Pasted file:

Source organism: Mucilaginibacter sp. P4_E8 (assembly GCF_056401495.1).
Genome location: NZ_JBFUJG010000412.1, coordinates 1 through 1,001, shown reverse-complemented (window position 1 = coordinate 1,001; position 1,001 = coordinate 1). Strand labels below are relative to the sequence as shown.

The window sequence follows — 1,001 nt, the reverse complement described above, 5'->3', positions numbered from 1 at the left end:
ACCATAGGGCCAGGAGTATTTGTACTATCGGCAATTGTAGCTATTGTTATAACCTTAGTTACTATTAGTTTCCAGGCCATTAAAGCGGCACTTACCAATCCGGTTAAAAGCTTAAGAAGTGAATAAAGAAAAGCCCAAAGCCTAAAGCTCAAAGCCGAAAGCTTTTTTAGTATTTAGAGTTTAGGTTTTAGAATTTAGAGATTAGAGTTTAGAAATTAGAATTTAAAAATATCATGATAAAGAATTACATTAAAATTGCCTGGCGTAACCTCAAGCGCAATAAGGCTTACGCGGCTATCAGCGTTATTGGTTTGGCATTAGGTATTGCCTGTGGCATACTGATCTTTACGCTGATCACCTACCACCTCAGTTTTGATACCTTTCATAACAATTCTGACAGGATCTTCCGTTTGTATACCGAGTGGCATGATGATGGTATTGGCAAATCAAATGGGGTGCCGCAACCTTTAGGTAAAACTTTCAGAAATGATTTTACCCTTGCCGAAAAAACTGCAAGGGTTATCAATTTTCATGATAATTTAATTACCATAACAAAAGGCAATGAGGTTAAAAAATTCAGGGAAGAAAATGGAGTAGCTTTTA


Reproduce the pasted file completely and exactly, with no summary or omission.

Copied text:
Source organism: Mucilaginibacter sp. P4_E8 (assembly GCF_056401495.1).
Genome location: NZ_JBFUJG010000412.1, coordinates 1 through 1,001, shown reverse-complemented (window position 1 = coordinate 1,001; position 1,001 = coordinate 1). Strand labels below are relative to the sequence as shown.

The window sequence follows — 1,001 nt, the reverse complement described above, 5'->3', positions numbered from 1 at the left end:
ACCATAGGGCCAGGAGTATTTGTACTATCGGCAATTGTAGCTATTGTTATAACCTTAGTTACTATTAGTTTCCAGGCCATTAAAGCGGCACTTACCAATCCGGTTAAAAGCTTAAGAAGTGAATAAAGAAAAGCCCAAAGCCTAAAGCTCAAAGCCGAAAGCTTTTTTAGTATTTAGAGTTTAGGTTTTAGAATTTAGAGATTAGAGTTTAGAAATTAGAATTTAAAAATATCATGATAAAGAATTACATTAAAATTGCCTGGCGTAACCTCAAGCGCAATAAGGCTTACGCGGCTATCAGCGTTATTGGTTTGGCATTAGGTATTGCCTGTGGCATACTGATCTTTACGCTGATCACCTACCACCTCAGTTTTGATACCTTTCATAACAATTCTGACAGGATCTTCCGTTTGTATACCGAGTGGCATGATGATGGTATTGGCAAATCAAATGGGGTGCCGCAACCTTTAGGTAAAACTTTCAGAAATGATTTTACCCTTGCCGAAAAAACTGCAAGGGTTATCAATTTTCATGATAATTTAATTACCATAACAAAAGGCAATGAGGTTAAAAAATTCAGGGAAGAAAATGGAGTAGCTTTTA